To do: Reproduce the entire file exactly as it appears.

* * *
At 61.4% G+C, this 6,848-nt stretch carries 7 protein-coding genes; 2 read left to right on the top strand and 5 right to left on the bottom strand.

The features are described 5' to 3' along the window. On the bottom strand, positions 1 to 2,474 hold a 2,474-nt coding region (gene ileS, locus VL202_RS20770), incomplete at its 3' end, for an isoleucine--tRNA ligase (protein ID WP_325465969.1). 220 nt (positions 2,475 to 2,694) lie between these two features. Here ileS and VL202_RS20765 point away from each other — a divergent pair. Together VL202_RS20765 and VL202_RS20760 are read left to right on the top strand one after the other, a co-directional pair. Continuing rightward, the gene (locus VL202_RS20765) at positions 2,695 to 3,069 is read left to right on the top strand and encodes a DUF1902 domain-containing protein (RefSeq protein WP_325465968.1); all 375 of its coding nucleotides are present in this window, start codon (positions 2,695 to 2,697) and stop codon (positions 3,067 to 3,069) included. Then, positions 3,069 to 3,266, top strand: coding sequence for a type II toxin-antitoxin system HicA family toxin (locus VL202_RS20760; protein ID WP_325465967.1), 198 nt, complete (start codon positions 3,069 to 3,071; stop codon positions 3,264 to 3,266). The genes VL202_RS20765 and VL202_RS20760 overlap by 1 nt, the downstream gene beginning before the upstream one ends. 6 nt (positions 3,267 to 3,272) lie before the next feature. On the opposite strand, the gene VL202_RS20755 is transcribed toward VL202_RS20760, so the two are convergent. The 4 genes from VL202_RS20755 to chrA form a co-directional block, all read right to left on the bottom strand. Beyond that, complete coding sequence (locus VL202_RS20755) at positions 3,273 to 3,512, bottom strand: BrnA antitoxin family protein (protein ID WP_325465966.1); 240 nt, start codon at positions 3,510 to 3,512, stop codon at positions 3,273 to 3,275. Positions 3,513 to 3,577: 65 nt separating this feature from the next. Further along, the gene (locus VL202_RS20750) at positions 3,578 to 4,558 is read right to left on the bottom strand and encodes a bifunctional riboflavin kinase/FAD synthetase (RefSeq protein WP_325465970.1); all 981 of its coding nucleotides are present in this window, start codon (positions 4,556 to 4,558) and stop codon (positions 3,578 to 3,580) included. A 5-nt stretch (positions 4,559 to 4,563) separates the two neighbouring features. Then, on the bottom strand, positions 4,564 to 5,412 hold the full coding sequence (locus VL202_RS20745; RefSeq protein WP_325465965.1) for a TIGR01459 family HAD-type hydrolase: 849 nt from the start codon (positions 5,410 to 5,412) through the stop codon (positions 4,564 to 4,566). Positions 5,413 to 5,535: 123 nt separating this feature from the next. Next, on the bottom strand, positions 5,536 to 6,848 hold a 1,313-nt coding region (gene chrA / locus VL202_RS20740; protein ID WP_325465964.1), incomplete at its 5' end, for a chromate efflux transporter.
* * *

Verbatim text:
At 61.4% G+C, this 6,848-nt stretch carries 7 protein-coding genes; 2 read left to right on the top strand and 5 right to left on the bottom strand.

The features are described 5' to 3' along the window. On the bottom strand, positions 1 to 2,474 hold a 2,474-nt coding region (gene ileS, locus VL202_RS20770), incomplete at its 3' end, for an isoleucine--tRNA ligase (protein ID WP_325465969.1). 220 nt (positions 2,475 to 2,694) lie between these two features. Here ileS and VL202_RS20765 point away from each other — a divergent pair. Together VL202_RS20765 and VL202_RS20760 are read left to right on the top strand one after the other, a co-directional pair. Continuing rightward, the gene (locus VL202_RS20765) at positions 2,695 to 3,069 is read left to right on the top strand and encodes a DUF1902 domain-containing protein (RefSeq protein WP_325465968.1); all 375 of its coding nucleotides are present in this window, start codon (positions 2,695 to 2,697) and stop codon (positions 3,067 to 3,069) included. Then, positions 3,069 to 3,266, top strand: coding sequence for a type II toxin-antitoxin system HicA family toxin (locus VL202_RS20760; protein ID WP_325465967.1), 198 nt, complete (start codon positions 3,069 to 3,071; stop codon positions 3,264 to 3,266). The genes VL202_RS20765 and VL202_RS20760 overlap by 1 nt, the downstream gene beginning before the upstream one ends. 6 nt (positions 3,267 to 3,272) lie before the next feature. On the opposite strand, the gene VL202_RS20755 is transcribed toward VL202_RS20760, so the two are convergent. The 4 genes from VL202_RS20755 to chrA form a co-directional block, all read right to left on the bottom strand. Beyond that, complete coding sequence (locus VL202_RS20755) at positions 3,273 to 3,512, bottom strand: BrnA antitoxin family protein (protein ID WP_325465966.1); 240 nt, start codon at positions 3,510 to 3,512, stop codon at positions 3,273 to 3,275. Positions 3,513 to 3,577: 65 nt separating this feature from the next. Further along, the gene (locus VL202_RS20750) at positions 3,578 to 4,558 is read right to left on the bottom strand and encodes a bifunctional riboflavin kinase/FAD synthetase (RefSeq protein WP_325465970.1); all 981 of its coding nucleotides are present in this window, start codon (positions 4,556 to 4,558) and stop codon (positions 3,578 to 3,580) included. A 5-nt stretch (positions 4,559 to 4,563) separates the two neighbouring features. Then, on the bottom strand, positions 4,564 to 5,412 hold the full coding sequence (locus VL202_RS20745; RefSeq protein WP_325465965.1) for a TIGR01459 family HAD-type hydrolase: 849 nt from the start codon (positions 5,410 to 5,412) through the stop codon (positions 4,564 to 4,566). Positions 5,413 to 5,535: 123 nt separating this feature from the next. Next, on the bottom strand, positions 5,536 to 6,848 hold a 1,313-nt coding region (gene chrA / locus VL202_RS20740; protein ID WP_325465964.1), incomplete at its 5' end, for a chromate efflux transporter.